Hollywood action blockbusters like National Treasure hold little appeal for me these days, and games like Call of Duty 4 are a big reason why. After all, why watch a big name actor go through the familiar paces of fighting against impossible odds when you can be the star and do it yourself? The Call of Duty series, or at least the installments that were made by Infinity Ward, have always emphasized the cinematic aspect of the gaming experience, and true to form, their latest effort is probably the most refined example of the video game as interactive action movie on the market today.
Everything in this game from the slick loading screens that double as mission briefings to the constant running commentary of your ever present companions and the relentless linearity of the campaign serves to reinforce the impression that this is gaming Hollywood-style. The great thing about Call of Duty 4 is that it mostly works. When your squad members are screaming at you to get on with your mission objectives while the nearby explosion of a grenade is ringing in your ears and you see wave after wave of turbaned generic Arab terrorists coming at you and there’s shooting and confusion everywhere, you really do feel like living an action movie.
Continue reading A Game: Call of Duty 4
Pope Benedict XVI recently got in the news again when he cancelled a speech he was due to give at the La Sapienza University in Rome due to protests by professors and students. The protesters objected to having a prominent religious leader giving a speech in a secular and public institution and referenced a previous speech made by the Pope, then Cardinal Joseph Ratzinger, in which he seemed to defend the Inquisition’s verdict against Galileo in 1303, probably the most well-known case of science being persecuted by religion in history.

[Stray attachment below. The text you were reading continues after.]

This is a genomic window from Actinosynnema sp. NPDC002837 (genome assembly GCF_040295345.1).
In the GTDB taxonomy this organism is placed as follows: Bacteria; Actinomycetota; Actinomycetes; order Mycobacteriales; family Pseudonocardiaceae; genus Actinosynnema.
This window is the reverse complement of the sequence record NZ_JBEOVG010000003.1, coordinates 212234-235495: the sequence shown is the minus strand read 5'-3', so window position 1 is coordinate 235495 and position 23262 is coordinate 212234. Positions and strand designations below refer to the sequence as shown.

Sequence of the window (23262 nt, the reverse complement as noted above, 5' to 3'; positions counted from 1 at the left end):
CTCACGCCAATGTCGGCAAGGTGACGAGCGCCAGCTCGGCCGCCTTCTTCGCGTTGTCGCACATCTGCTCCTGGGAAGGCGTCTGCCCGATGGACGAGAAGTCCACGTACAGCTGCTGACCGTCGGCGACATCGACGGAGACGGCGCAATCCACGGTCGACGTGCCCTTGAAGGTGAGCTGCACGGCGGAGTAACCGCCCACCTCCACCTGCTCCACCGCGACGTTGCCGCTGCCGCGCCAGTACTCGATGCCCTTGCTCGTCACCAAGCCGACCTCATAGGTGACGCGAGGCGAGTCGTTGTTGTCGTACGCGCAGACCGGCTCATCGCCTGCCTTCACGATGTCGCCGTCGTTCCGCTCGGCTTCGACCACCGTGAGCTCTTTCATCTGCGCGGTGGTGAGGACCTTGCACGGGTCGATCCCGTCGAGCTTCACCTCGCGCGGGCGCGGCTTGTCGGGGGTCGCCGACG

As far as I can tell, the rector of the university was willing to offer both parties space to voice their respective views, but the Pope decided to cancel instead, which as physicist Marcello Cini, one of the leaders of the protest, noted, was a very smart public relations move on the Pope’s part. The mainstream news coverage of the event sympathizes heavily with the Pope and the popular angle is that the Pope was denied freedom of speech by anti-religious scientists. But from my point of view, it looks like the Pope was willing to speak only if he were the only one allowed to speak, so who’s he to play the freedom of speech card?